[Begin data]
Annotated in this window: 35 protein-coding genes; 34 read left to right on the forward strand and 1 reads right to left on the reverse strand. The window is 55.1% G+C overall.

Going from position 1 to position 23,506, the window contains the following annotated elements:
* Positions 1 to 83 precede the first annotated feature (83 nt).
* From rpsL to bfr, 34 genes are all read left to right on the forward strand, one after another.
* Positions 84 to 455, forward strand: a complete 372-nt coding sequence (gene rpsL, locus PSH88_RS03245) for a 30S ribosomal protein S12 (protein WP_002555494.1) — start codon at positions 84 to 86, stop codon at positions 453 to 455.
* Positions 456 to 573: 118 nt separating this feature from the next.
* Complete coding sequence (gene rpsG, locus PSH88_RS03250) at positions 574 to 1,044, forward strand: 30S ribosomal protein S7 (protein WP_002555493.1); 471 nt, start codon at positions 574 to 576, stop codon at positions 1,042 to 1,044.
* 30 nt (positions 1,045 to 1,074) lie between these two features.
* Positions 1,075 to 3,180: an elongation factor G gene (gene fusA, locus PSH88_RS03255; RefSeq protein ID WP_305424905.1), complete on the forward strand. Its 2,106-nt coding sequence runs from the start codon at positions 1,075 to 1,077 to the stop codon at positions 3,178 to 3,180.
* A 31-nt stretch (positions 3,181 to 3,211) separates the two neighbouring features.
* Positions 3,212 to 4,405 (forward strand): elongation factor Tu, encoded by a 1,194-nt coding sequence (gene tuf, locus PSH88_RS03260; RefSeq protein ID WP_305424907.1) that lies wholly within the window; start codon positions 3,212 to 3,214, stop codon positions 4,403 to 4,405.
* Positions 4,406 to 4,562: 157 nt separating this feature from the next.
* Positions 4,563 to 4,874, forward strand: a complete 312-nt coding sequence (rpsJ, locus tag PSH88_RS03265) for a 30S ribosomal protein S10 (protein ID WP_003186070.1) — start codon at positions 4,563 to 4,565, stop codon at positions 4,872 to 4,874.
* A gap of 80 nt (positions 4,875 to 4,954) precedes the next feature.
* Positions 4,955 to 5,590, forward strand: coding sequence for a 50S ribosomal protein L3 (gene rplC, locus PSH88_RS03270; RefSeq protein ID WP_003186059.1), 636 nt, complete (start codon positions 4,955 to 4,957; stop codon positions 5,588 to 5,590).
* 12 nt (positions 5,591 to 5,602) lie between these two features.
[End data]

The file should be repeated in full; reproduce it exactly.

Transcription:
Annotated in this window: 35 protein-coding genes; 34 read left to right on the forward strand and 1 reads right to left on the reverse strand. The window is 55.1% G+C overall.

Going from position 1 to position 23,506, the window contains the following annotated elements:
* Positions 1 to 83 precede the first annotated feature (83 nt).
* From rpsL to bfr, 34 genes are all read left to right on the forward strand, one after another.
* Positions 84 to 455, forward strand: a complete 372-nt coding sequence (gene rpsL, locus PSH88_RS03245) for a 30S ribosomal protein S12 (protein WP_002555494.1) — start codon at positions 84 to 86, stop codon at positions 453 to 455.
* Positions 456 to 573: 118 nt separating this feature from the next.
* Complete coding sequence (gene rpsG, locus PSH88_RS03250) at positions 574 to 1,044, forward strand: 30S ribosomal protein S7 (protein WP_002555493.1); 471 nt, start codon at positions 574 to 576, stop codon at positions 1,042 to 1,044.
* 30 nt (positions 1,045 to 1,074) lie between these two features.
* Positions 1,075 to 3,180: an elongation factor G gene (gene fusA, locus PSH88_RS03255; RefSeq protein ID WP_305424905.1), complete on the forward strand. Its 2,106-nt coding sequence runs from the start codon at positions 1,075 to 1,077 to the stop codon at positions 3,178 to 3,180.
* A 31-nt stretch (positions 3,181 to 3,211) separates the two neighbouring features.
* Positions 3,212 to 4,405 (forward strand): elongation factor Tu, encoded by a 1,194-nt coding sequence (gene tuf, locus PSH88_RS03260; RefSeq protein ID WP_305424907.1) that lies wholly within the window; start codon positions 3,212 to 3,214, stop codon positions 4,403 to 4,405.
* Positions 4,406 to 4,562: 157 nt separating this feature from the next.
* Positions 4,563 to 4,874, forward strand: a complete 312-nt coding sequence (rpsJ, locus tag PSH88_RS03265) for a 30S ribosomal protein S10 (protein ID WP_003186070.1) — start codon at positions 4,563 to 4,565, stop codon at positions 4,872 to 4,874.
* A gap of 80 nt (positions 4,875 to 4,954) precedes the next feature.
* Positions 4,955 to 5,590, forward strand: coding sequence for a 50S ribosomal protein L3 (gene rplC, locus PSH88_RS03270; RefSeq protein ID WP_003186059.1), 636 nt, complete (start codon positions 4,955 to 4,957; stop codon positions 5,588 to 5,590).
* 12 nt (positions 5,591 to 5,602) lie between these two features.